Serpentine is honoured to present a solo exhibition of recent works by American artist Barbara Kruger (b. 1945, Newark, New Jersey, USA).The exhibition will bepresented at Serpentine South from 1st February to 17th March2024 and in the public realm with Outernet Arts.
Titled Thinking of
You. I Mean Me. I Mean You. the exhibition will feature a unique selection of installations, moving image works, and multiple soundscapes installed across the Serpentine building, bookshop, and outside banners, as well as on large-scale, immersive wraparound screens at Outernet Arts.
It will be the artist’s first solo institutional show in London in over 20 years and a return to Serpentine. Kruger previously exhibited at Serpentine in 1994 as part of the group exhibition Wall to Wall.
Devoted to the exploration of visual culture and image production, Kruger is known for her work with imagery and words, frequently borrowing from the languages of advertising, graphic design, and magazines. Her practice often explores complex mechanisms of power, gender, class, and capital.
Barbara Kruger said: “It would be great if my work became archaic, if the issues that they try to present, the commentary that I’m trying to suggest was no longer pertinent. Unfortunately, that is not the case at this point.”
Bettina Korek, CEO of Serpentine said: “Serpentine is thrilled to present Barbara Kruger’s first institutional exhibition in London in more than twenty years. This show will extend beyond gallery walls to engage Kensington Gardens and other sites around London, building on a history of public art collaborations I am proud to have facilitated with Kruger in Los Angeles – from wrapping school buses with her signature larger than life graphic texts in 2012 to staging massive billboards and murals in 2020 for the second edition of Frieze Los Angeles.”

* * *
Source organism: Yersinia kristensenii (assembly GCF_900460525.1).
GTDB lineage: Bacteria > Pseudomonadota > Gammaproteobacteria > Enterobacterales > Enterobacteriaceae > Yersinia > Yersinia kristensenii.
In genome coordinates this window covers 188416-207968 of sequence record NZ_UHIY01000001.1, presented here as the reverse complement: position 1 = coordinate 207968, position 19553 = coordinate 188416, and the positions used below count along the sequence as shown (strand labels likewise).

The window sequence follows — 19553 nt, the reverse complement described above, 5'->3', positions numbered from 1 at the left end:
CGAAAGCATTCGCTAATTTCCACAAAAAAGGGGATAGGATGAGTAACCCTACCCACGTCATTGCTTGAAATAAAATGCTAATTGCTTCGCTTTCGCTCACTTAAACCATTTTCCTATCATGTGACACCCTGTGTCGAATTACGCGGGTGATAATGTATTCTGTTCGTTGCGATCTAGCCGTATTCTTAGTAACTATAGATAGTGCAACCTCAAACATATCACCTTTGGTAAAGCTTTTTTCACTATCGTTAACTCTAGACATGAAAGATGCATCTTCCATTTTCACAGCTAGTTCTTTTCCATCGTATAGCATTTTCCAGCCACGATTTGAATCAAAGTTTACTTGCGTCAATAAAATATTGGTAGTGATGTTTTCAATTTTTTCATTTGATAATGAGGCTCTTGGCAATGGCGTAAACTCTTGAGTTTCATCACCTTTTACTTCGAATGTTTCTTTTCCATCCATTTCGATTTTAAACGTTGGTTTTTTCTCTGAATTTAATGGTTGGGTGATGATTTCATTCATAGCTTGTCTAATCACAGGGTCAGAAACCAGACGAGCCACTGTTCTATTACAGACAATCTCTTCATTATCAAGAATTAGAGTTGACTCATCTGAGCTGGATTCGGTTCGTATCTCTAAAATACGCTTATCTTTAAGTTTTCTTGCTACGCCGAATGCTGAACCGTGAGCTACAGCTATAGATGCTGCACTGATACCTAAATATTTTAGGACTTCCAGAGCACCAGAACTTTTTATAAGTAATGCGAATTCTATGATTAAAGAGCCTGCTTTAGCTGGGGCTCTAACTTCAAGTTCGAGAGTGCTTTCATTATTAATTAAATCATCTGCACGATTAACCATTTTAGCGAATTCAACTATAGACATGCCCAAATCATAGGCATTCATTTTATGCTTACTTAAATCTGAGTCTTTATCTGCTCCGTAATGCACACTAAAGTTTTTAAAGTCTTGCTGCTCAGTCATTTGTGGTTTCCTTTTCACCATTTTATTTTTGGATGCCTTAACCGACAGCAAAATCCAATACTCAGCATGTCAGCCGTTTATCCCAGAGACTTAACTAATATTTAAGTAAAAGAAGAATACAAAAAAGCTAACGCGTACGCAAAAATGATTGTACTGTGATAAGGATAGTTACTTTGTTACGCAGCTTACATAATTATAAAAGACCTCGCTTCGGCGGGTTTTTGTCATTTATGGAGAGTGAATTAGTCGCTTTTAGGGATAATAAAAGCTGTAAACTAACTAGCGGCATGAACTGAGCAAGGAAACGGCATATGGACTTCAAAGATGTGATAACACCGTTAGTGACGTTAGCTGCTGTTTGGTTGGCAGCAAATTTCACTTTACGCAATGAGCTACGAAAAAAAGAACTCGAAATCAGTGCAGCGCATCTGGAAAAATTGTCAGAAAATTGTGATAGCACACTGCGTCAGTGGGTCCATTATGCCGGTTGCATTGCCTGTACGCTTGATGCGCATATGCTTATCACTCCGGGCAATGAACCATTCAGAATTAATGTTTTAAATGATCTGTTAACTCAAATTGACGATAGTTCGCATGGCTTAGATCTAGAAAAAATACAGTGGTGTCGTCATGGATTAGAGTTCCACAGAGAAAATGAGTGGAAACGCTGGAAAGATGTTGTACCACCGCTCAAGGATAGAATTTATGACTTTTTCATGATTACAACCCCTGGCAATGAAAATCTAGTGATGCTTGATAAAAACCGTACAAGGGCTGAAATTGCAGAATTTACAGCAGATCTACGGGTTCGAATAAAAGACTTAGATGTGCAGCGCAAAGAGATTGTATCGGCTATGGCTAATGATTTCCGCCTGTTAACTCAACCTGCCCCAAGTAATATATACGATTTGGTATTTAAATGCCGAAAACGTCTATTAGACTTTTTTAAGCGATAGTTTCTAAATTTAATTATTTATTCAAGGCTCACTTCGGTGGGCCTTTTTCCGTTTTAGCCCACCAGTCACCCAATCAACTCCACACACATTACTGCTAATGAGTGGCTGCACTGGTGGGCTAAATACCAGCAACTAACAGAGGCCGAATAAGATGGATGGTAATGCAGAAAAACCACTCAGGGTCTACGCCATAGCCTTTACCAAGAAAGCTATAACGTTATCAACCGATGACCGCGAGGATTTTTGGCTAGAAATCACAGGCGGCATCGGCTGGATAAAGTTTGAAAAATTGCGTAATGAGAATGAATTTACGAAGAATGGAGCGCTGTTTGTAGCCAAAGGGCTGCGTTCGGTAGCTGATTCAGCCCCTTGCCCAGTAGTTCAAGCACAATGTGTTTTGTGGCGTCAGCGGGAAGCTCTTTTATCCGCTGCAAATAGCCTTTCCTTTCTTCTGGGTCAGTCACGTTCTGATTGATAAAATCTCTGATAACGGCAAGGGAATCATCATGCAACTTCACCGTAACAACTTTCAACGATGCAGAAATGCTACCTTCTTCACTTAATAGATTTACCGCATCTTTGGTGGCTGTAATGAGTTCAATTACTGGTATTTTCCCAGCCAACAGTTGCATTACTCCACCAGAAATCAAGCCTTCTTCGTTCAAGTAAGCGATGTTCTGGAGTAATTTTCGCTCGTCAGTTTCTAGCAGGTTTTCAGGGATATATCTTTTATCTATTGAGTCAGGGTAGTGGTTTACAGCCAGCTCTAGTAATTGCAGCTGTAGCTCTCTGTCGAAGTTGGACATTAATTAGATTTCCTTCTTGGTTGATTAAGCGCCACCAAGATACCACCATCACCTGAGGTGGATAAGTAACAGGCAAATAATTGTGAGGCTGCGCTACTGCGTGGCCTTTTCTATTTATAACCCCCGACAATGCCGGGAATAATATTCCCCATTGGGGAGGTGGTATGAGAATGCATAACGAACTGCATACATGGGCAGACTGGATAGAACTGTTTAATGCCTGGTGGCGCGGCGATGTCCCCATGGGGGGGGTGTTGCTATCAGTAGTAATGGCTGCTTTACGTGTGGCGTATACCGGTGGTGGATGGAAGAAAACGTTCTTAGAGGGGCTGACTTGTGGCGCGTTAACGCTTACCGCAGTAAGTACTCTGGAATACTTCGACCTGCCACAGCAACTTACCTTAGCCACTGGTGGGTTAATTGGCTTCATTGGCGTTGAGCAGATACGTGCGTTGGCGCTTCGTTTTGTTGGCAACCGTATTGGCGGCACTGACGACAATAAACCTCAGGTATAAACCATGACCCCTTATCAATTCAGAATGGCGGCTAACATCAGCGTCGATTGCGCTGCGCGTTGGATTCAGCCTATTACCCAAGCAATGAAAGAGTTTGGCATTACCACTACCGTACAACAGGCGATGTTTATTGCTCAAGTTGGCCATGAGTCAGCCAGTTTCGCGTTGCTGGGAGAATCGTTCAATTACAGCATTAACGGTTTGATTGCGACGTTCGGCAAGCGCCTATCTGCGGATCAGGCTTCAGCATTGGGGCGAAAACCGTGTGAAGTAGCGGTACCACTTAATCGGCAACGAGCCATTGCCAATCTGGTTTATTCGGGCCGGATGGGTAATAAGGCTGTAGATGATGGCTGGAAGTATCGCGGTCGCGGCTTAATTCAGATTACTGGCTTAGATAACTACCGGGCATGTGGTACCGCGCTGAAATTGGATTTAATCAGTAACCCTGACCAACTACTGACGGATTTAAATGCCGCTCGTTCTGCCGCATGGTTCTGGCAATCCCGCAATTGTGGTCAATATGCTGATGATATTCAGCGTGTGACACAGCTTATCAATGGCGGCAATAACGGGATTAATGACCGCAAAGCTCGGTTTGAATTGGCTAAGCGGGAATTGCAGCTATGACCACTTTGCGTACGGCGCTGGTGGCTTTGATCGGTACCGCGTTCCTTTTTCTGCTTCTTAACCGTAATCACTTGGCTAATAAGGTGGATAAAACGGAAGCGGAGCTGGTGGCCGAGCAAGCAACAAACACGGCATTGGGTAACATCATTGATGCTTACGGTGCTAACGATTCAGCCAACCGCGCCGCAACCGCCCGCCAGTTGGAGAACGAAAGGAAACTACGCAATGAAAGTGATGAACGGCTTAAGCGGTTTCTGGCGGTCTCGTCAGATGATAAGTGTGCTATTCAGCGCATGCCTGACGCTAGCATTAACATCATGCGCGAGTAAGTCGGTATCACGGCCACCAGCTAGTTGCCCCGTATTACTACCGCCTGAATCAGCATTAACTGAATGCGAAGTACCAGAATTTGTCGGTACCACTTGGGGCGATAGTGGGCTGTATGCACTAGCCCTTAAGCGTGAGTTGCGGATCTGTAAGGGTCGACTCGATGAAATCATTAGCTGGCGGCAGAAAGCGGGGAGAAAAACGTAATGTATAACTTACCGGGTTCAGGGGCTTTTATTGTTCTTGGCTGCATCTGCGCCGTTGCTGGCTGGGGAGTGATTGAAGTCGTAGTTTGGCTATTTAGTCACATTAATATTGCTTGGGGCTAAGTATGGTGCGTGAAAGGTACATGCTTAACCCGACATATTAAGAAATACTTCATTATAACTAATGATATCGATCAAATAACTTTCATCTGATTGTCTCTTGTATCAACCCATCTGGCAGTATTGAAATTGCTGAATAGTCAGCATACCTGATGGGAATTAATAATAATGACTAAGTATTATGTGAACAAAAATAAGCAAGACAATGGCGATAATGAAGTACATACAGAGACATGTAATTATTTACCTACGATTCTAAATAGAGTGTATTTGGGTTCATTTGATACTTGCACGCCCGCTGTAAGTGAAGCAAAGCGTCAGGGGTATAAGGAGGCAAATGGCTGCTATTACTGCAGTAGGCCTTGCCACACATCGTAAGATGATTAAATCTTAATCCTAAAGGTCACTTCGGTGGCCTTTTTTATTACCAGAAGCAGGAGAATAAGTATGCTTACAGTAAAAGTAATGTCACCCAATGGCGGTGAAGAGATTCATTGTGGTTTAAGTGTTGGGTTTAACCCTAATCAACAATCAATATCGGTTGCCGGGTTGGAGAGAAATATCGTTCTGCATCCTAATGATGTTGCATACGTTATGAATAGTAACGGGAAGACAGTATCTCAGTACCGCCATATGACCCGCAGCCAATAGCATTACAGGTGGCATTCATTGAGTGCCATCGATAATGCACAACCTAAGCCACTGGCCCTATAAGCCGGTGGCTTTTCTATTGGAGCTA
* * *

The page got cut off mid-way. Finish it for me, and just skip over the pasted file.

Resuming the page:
Hans Ulrich, Artistic Director of Serpentine said: “Barbara Kruger is one of the most transformative artists of our time. For her exhibition Thinking of
You. I Mean Me. I Mean You., at Serpentine, the artist connects to the South Gallery’s architecture visually and sonically, and draws the viewer into the space, reflecting on context, histories, cultures, and hierarchies.
The future is invented with fragments from the past, and in her recent work, which is seen here for the first time outside the US, Kruger reanimates some of her previous works through puzzles, aerosols, and other distortions. Summarising her practice, Kruger told me in a recent interview that her art ‘is about how we are to one another’. For more than half a century, she has created a commentary on living in our times.”
Untitled (I shop therefore I am), 1987/2019, plays on the philosopher and scientist René Descartes’ (1596-1650) famous words ‘I think, therefore I am’. The video begins with the original image being shattered into multiple pieces of puzzles, which are then assembled to ‘rebuild’ the work. Once complete, the phrase in the centre changes from the original ‘I shop therefore I am’ to other variations of it: ‘I shop therefore I hoard’ / ‘I need therefore I shop’ / ‘I love therefore I need’ / ‘I am therefore I hate’ / ‘I sext therefore I am’ / ‘I die therefore I was.’
Four more replays are in this exhibition, including Untitled (Our Leader),1987/2020. In these works, the original image transforms and dissolves, then comes back to offer further variations of the written message it carries.